Kenyans will have to wait longer for the high cost of living to come down after President William Ruto maintained that subsidies on commodities could not offer a permanent solution.
In his New Year message to Kenyans, President Ruto reiterated that his move to suspend subsidies on fuel, electricity and food was a step in the right direction, saying the decision by the previous government to introduce the same was made for political expediency.
"When I came into office, I found that some decisions were made for political expediency because we had an election. The decisions about subsidies on fuel, maize flour and electricity were not informed by the science of our economy but by political expediency that existed at that moment," he said while speaking at State House Mombasa last night.
"We had to do away with those subsidies or they would cost our economy big time. We would be spending close to Sh25 billion every month to subsidise some of these programmes. We did away with the subsidies in August and I am happy that we have saved our economy a huge amount of money and we are now well on the way to making sure that we are investing in areas that will drive our economy in a sustainable way," he added.
Dr Ruto said that when he was sworn into office, he chose to make unpopular but necessary decisions for the country's progress because the economy was not doing well.
The President has, however, assured Kenyans that the Kenya Kwanza government has put in place measures to ensure that the economy is built on a strong foundation that is sustainable and self-reliant.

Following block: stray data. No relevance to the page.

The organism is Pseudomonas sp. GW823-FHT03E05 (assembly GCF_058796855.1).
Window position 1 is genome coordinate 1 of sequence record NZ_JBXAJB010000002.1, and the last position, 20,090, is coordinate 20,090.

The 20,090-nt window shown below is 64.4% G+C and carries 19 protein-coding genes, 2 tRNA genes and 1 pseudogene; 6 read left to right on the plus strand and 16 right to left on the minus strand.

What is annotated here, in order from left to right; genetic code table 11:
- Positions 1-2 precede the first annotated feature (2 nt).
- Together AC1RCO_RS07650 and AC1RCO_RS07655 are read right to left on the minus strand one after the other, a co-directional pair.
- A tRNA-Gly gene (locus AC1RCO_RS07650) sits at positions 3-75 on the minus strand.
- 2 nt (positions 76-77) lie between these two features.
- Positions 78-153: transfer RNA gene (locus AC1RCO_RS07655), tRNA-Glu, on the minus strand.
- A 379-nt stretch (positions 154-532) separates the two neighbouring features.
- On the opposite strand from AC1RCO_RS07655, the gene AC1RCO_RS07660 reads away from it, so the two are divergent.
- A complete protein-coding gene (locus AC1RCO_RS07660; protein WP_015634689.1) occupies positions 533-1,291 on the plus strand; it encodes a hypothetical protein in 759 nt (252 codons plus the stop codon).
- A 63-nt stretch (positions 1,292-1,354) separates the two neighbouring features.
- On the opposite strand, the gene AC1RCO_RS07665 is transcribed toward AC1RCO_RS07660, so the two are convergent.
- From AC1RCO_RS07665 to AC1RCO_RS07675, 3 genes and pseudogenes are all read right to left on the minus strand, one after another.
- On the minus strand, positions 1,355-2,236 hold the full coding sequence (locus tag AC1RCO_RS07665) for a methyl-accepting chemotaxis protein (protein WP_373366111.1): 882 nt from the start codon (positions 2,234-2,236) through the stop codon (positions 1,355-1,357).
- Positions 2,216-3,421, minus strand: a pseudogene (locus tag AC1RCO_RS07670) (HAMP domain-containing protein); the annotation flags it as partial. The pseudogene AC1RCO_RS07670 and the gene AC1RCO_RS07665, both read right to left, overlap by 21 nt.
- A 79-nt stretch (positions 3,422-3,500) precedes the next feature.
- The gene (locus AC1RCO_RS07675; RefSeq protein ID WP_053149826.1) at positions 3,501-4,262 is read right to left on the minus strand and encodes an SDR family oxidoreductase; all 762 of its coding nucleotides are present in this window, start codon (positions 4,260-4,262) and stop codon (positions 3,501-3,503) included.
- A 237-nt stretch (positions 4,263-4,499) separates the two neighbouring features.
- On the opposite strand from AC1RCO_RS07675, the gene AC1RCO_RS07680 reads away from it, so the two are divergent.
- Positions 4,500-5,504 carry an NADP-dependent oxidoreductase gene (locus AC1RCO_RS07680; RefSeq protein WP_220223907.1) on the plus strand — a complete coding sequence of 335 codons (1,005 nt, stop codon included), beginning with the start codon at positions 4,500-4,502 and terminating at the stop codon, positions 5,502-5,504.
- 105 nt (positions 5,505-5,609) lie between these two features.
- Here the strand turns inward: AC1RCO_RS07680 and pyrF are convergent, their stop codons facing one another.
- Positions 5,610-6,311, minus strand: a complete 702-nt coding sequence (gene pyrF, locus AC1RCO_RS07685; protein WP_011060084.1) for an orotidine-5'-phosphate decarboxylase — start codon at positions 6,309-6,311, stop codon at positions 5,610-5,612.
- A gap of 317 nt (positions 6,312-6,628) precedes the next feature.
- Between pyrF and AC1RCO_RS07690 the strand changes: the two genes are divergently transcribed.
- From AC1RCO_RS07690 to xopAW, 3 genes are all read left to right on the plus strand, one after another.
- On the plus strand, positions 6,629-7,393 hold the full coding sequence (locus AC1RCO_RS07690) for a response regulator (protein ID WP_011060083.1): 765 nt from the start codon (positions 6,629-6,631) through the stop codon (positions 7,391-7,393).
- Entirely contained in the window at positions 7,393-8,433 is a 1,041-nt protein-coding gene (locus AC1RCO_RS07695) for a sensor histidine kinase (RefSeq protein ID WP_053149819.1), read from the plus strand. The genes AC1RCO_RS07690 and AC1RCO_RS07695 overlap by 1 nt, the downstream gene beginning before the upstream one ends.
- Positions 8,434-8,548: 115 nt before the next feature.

"I am very confident that we have now laid a foundation that will take our economy away from dependence on debt to dependence on revenues that are raised by taxpayers. We cannot drive this economy on borrowings," he said.
According to Dr Ruto, the tough decisions that his government has made will see the country's income grow from Sh2 trillion to Sh3 trillion.
'No political gimmicks'
"Within five years we will have doubled our revenues so that we can build our economy on the sound footing of our own revenues collected locally rather than being trapped in debt. These are important issues. We must tell each other the truth, not short political gimmicks but solid economic policies that will take us far," he said.
On education, Dr Ruto said his government will this month employ 30,000 teachers to address shortages in the sector. He also said that another 3,000 tutors will be employed in TVET institutions.
"It is our intention to build world class human capital using our education system, and that is why we have set this January to hire teachers to make sure that our primary to junior secondary transition is seamless. We are also going to hire tutors to take care of our TVET institutions because in TVETs, we have the best human capital that is tailored towards science and mathematics and the areas that are going to lead us to engineering because that is the future we are looking for," he said.